In many countries around the world, it’s not just about the availability of healthcare, it’s about the access. Patients that live in remote or rural areas are the most likely to need easy access to medical care as well as the least likely to actually receive it. Traveling long distances can sometimes be problematic for these individuals, particularly if they don’t have a vehicle they can rely on or are too injured or ill to seek out proper care.

In addition, the type of care available is often limited. Many health centers in rural areas have closed due to costs and a lack of support, and specialized services are virtually nonexistent. Because of this, rural patients can fall victim to conditions that have gone undiagnosed for months or maybe years.

This is a particular problem in India, where the government provides free healthcare to its citizens in the form of public hospitals. These facilities do not redress the needs of patients in remote areas, and too often, public hospitals available to these people are lower quality than those in cities. Inadequate coverage often forces Indians to seek out private healthcare when public facilities fall short, but this is not economically feasible for many. These issues are so pronounced that 80% of Indians use private healthcare instead of government services.

To attempt to improve the healthcare situation in their company, Sameer Sawarkar and Rajeev Kumar released ReMeDi. Short for Remote Medical Diagnostics, this system allows for individuals with little training to administer diagnoses to remote patients. A technician can easily enter information about their patient into a medical database, which is reviewed by an offsite doctor to provide input and recommend further action. If necessary, a call can be set up to allow one-on-one conferencing between doctors and patients.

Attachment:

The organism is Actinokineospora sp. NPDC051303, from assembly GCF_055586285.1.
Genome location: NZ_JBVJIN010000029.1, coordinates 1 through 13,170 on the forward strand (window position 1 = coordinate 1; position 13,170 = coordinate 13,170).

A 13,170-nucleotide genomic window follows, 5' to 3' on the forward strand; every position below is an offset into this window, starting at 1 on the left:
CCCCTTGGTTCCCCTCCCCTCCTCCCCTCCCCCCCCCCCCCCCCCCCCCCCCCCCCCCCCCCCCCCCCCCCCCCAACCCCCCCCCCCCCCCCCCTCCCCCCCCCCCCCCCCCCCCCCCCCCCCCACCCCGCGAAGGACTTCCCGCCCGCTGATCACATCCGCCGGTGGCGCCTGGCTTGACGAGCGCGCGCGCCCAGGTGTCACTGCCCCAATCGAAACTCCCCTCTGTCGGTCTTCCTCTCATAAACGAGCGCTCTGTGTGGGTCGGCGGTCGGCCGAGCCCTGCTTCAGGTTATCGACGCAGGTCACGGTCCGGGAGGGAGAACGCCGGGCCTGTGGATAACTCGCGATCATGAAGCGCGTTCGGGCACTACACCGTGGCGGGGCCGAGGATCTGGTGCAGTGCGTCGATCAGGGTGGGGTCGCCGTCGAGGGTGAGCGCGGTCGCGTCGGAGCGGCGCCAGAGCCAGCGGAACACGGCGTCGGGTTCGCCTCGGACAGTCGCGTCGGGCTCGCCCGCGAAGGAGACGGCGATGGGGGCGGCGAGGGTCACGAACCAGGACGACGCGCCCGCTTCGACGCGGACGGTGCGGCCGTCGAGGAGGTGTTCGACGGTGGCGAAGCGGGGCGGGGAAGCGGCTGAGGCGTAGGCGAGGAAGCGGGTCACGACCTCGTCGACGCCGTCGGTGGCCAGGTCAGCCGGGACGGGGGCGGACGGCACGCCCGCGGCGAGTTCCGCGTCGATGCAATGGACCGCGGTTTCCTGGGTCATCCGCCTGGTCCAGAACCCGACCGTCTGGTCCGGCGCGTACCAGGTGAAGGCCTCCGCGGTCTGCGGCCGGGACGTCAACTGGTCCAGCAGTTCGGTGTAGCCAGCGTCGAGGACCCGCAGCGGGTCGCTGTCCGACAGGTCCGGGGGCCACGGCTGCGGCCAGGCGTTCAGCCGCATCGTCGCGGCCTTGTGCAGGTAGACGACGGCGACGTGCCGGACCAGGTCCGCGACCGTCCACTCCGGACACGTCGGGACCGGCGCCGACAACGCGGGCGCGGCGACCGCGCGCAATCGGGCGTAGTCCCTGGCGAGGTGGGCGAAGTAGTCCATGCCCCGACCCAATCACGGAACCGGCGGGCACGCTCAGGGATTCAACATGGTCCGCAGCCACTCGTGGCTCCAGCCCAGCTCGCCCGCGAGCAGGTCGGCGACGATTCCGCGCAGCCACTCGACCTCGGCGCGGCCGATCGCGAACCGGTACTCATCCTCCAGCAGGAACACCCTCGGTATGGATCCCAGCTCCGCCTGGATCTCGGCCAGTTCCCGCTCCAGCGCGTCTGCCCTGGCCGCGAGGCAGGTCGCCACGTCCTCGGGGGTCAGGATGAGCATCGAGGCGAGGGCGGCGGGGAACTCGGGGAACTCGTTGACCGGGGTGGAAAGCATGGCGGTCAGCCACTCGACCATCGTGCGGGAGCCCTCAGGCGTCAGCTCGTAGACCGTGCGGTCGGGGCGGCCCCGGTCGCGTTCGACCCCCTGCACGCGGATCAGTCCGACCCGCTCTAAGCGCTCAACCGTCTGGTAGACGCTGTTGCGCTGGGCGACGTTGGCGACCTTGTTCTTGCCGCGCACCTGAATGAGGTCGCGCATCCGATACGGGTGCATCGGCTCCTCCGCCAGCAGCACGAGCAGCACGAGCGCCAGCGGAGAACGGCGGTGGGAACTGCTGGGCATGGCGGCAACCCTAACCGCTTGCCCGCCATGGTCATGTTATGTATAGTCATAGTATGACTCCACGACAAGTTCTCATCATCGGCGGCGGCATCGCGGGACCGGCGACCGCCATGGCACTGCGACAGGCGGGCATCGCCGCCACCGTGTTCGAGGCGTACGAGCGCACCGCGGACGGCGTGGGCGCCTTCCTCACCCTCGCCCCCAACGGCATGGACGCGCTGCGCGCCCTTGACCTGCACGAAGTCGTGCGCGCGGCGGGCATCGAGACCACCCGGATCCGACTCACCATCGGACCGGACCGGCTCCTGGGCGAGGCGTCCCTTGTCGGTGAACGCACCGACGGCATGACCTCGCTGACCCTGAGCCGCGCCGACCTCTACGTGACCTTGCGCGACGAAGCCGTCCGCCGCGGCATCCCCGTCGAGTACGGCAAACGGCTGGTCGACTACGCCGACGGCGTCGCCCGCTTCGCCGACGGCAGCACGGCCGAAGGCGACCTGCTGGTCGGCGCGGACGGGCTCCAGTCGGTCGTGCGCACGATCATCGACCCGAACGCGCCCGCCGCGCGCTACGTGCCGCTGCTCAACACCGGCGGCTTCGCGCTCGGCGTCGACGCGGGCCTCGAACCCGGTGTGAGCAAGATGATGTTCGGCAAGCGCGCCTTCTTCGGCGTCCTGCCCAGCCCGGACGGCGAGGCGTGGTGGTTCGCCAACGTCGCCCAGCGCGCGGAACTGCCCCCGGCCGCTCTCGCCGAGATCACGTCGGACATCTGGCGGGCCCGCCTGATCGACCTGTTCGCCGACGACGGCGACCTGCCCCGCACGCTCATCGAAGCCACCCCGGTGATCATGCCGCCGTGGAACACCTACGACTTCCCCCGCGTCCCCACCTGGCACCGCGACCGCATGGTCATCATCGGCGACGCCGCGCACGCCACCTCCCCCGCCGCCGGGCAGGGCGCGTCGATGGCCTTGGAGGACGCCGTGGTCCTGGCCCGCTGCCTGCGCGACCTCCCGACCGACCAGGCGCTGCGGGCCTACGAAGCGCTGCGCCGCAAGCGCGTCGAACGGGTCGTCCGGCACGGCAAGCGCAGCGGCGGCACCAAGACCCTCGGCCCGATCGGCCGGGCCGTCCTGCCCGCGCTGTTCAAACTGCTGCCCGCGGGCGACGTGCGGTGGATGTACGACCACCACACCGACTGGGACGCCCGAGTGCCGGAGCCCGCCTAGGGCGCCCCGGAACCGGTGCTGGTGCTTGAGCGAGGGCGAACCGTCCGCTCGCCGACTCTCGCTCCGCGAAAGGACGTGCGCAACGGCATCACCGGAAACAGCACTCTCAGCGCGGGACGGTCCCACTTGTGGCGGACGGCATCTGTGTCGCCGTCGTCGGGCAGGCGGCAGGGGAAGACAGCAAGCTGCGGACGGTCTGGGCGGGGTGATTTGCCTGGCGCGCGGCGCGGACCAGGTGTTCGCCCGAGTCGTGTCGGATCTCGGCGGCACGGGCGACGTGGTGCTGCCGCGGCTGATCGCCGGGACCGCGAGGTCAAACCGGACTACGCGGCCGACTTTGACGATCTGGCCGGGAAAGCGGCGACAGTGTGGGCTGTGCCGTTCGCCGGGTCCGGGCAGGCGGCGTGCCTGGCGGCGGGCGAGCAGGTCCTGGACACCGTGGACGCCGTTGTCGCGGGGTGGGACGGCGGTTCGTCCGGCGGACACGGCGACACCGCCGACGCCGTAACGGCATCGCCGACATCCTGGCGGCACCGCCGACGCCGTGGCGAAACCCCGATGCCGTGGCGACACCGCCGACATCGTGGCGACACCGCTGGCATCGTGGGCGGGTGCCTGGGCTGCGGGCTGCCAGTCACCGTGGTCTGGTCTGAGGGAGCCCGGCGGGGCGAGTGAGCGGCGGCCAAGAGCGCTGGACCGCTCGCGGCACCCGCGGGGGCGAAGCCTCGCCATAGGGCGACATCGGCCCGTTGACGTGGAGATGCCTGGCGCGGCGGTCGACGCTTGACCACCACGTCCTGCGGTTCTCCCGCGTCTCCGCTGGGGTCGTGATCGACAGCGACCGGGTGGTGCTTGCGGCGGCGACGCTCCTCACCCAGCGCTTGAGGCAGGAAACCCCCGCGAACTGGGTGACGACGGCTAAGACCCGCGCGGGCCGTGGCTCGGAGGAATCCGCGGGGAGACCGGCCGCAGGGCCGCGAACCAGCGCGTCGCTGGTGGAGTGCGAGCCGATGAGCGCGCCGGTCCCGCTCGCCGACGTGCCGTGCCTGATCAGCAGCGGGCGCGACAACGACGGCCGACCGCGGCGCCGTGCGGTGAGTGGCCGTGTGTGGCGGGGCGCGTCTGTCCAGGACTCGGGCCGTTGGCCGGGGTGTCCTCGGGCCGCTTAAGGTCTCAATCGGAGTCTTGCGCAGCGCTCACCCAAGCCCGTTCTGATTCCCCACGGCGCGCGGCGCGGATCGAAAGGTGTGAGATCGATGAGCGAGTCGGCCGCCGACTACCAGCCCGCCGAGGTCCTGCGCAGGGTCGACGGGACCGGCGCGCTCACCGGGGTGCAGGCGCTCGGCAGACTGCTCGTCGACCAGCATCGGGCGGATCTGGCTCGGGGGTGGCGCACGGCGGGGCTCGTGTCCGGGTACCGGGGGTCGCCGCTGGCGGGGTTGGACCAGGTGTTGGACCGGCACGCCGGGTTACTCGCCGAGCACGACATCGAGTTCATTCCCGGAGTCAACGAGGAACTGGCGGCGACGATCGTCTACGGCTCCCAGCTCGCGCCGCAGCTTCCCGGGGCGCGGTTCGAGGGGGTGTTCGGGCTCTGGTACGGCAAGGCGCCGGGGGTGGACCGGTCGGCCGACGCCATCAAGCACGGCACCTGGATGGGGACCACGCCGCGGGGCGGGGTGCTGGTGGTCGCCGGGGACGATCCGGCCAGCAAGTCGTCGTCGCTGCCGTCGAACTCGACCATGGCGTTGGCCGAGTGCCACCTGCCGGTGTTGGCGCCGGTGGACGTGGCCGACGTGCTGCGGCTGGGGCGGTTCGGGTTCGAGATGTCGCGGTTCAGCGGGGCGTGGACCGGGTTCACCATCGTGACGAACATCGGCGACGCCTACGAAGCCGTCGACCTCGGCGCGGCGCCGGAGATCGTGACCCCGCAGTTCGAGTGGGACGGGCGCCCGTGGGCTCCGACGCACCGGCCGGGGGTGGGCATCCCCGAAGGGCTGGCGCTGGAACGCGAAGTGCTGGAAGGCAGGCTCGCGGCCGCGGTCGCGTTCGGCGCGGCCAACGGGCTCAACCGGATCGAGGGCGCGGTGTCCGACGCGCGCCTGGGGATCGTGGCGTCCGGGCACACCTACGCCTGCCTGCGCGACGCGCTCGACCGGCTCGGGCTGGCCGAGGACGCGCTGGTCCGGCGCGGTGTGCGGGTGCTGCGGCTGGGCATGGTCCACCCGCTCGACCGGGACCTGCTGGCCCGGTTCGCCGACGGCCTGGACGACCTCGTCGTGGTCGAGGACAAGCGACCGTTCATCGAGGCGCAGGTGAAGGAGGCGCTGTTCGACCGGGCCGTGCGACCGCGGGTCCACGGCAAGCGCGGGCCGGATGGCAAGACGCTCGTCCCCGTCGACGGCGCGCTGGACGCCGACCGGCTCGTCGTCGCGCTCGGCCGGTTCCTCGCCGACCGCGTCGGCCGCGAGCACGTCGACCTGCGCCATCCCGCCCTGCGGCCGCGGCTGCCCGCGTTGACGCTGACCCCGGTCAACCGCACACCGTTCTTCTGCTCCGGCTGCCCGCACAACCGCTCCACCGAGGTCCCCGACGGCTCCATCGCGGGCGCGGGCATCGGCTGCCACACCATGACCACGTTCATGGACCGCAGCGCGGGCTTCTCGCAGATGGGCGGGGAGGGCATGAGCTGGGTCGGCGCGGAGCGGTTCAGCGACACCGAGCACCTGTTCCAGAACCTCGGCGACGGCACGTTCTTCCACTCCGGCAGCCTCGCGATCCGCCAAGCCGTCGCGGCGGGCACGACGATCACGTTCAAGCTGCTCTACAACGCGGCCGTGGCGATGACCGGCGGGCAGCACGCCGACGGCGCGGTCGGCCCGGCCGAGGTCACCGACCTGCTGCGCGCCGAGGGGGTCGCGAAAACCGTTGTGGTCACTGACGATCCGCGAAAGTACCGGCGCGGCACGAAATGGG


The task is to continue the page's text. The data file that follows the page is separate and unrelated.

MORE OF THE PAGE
This cloud-based device can be run on a variety of platforms and use information pulled from millions of medical profiles to generate an analysis of symptoms and conditions. Integration with these databases not only allows for more accurate diagnoses, but for the improvement of medical research as well.

Sawarkar and Kumar are not the only ones working to come up with a better diagnostic solution. CliniPAK, Intelehealth, and a whole host of other services also seek to provide isolated patients with the means to better their health. However, Sawarkar is passionate about the potential for ReMeDi to provide a solution that fits the lifestyles of patients. Given the financial difficulties inherent in India’s healthcare system, they’ve worked to make it as affordable as possible, with an initial consultation costing under a dollar. The costs associated with the travel and services would otherwise make getting this information an expensive endeavor.

With the success of ReMeDi in India, Sawarkar and Kumar hope to expand further, keeping the platform as flexible as possible. Currently in use in over a dozen countries, the platform has helped other care providers reach out to their rural patients. Even in the United States, the issue of remote healthcare has given ReMeDi a niche to fill.

Healthcare isn’t just about cost, it’s about delivery. Around the world, care providers are realizing that their ability to get healthcare to those who need it is important for saving lives and building trust, and some individuals have stepped in to use technology to address this need.